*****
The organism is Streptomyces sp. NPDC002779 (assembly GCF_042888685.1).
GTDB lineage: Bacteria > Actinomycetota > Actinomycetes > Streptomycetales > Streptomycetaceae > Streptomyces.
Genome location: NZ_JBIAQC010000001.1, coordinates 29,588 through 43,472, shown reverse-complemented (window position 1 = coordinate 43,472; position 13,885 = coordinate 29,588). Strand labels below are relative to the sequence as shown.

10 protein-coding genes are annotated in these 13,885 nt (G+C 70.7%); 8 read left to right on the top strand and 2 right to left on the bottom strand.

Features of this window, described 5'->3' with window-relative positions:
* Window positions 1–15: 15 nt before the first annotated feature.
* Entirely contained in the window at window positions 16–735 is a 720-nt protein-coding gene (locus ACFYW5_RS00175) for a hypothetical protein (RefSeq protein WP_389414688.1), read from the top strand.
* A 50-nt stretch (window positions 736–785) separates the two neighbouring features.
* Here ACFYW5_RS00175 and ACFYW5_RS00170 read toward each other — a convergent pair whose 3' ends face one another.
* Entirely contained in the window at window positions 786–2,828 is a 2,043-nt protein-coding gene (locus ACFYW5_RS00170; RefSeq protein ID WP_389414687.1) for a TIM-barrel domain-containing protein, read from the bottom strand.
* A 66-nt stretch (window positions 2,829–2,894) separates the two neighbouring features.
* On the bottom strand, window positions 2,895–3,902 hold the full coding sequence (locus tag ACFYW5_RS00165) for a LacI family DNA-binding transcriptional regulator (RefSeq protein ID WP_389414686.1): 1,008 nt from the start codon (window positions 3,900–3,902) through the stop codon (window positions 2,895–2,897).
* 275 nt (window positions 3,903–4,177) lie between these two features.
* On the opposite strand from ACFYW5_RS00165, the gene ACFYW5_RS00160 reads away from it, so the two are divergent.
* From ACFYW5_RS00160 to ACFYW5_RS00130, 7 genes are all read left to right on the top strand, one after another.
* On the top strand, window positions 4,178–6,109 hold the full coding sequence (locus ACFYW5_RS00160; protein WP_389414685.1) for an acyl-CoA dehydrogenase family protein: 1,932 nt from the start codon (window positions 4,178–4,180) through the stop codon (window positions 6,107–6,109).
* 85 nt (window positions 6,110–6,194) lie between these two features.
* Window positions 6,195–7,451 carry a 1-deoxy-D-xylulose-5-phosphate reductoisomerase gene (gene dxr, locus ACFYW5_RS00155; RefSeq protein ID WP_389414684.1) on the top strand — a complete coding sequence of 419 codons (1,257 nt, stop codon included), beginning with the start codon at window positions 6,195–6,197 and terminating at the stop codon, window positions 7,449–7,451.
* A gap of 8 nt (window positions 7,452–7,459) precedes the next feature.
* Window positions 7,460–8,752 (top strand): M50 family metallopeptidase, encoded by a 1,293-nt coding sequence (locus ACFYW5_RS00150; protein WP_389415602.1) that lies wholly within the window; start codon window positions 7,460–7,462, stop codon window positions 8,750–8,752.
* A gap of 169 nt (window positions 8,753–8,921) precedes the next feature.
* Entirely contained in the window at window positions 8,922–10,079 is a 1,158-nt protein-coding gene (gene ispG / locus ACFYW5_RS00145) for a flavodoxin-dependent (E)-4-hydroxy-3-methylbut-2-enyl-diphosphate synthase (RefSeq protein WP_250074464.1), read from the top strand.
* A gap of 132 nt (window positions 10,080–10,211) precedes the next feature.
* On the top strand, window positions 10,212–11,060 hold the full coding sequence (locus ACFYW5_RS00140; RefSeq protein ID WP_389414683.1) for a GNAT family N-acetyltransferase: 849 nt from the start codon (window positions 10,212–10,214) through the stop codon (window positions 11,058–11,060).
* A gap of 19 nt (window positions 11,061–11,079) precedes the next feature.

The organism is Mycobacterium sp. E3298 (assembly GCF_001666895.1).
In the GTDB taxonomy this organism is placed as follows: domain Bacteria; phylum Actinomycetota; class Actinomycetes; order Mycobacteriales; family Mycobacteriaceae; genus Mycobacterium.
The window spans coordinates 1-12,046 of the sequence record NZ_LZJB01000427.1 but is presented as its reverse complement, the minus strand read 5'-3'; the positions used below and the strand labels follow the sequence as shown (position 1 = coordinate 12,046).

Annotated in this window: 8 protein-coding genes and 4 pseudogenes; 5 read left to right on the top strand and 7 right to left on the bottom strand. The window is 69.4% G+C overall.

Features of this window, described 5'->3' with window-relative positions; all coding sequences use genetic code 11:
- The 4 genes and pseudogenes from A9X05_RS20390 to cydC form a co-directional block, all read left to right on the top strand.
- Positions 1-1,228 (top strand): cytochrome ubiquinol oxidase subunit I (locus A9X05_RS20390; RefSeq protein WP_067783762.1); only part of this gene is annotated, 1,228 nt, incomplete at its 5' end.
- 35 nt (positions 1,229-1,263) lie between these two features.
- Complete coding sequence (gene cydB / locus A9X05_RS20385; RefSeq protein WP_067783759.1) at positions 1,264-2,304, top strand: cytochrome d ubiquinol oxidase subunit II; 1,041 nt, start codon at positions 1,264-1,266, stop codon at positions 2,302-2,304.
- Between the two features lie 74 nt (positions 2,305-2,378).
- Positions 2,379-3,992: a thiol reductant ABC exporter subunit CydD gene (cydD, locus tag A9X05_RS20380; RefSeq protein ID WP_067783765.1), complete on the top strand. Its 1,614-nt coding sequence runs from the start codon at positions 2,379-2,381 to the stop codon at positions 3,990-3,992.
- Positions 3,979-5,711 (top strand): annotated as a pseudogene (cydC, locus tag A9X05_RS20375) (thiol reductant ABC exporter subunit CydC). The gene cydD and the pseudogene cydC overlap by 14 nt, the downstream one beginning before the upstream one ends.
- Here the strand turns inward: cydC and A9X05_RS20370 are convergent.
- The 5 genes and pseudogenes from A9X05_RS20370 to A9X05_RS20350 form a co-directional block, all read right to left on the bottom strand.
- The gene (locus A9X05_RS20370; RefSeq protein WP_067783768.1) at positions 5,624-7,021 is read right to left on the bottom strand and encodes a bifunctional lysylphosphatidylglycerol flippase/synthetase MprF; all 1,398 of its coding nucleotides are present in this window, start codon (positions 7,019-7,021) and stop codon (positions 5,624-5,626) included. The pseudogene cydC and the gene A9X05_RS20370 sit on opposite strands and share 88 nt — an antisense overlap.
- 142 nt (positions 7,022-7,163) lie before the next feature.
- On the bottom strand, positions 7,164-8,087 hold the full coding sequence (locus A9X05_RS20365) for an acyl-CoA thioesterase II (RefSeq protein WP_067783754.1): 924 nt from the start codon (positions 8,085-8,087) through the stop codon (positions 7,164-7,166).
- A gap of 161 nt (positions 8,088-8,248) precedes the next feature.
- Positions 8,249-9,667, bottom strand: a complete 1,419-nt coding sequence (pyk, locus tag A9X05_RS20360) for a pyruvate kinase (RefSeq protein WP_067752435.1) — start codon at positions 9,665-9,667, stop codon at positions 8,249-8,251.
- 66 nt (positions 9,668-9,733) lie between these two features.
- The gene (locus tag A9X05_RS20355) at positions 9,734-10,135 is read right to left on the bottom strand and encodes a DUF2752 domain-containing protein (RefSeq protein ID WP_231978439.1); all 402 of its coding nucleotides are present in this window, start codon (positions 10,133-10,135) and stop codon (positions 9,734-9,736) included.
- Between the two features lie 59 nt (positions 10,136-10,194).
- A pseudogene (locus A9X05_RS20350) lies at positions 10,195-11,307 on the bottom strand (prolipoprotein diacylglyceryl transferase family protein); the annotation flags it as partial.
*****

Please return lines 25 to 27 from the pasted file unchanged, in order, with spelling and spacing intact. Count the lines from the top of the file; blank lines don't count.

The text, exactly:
* A gap of 19 nt (window positions 11,061–11,079) precedes the next feature.

The organism is Mycobacterium sp. E3298 (assembly GCF_001666895.1).
In the GTDB taxonomy this organism is placed as follows: domain Bacteria; phylum Actinomycetota; class Actinomycetes; order Mycobacteriales; family Mycobacteriaceae; genus Mycobacterium.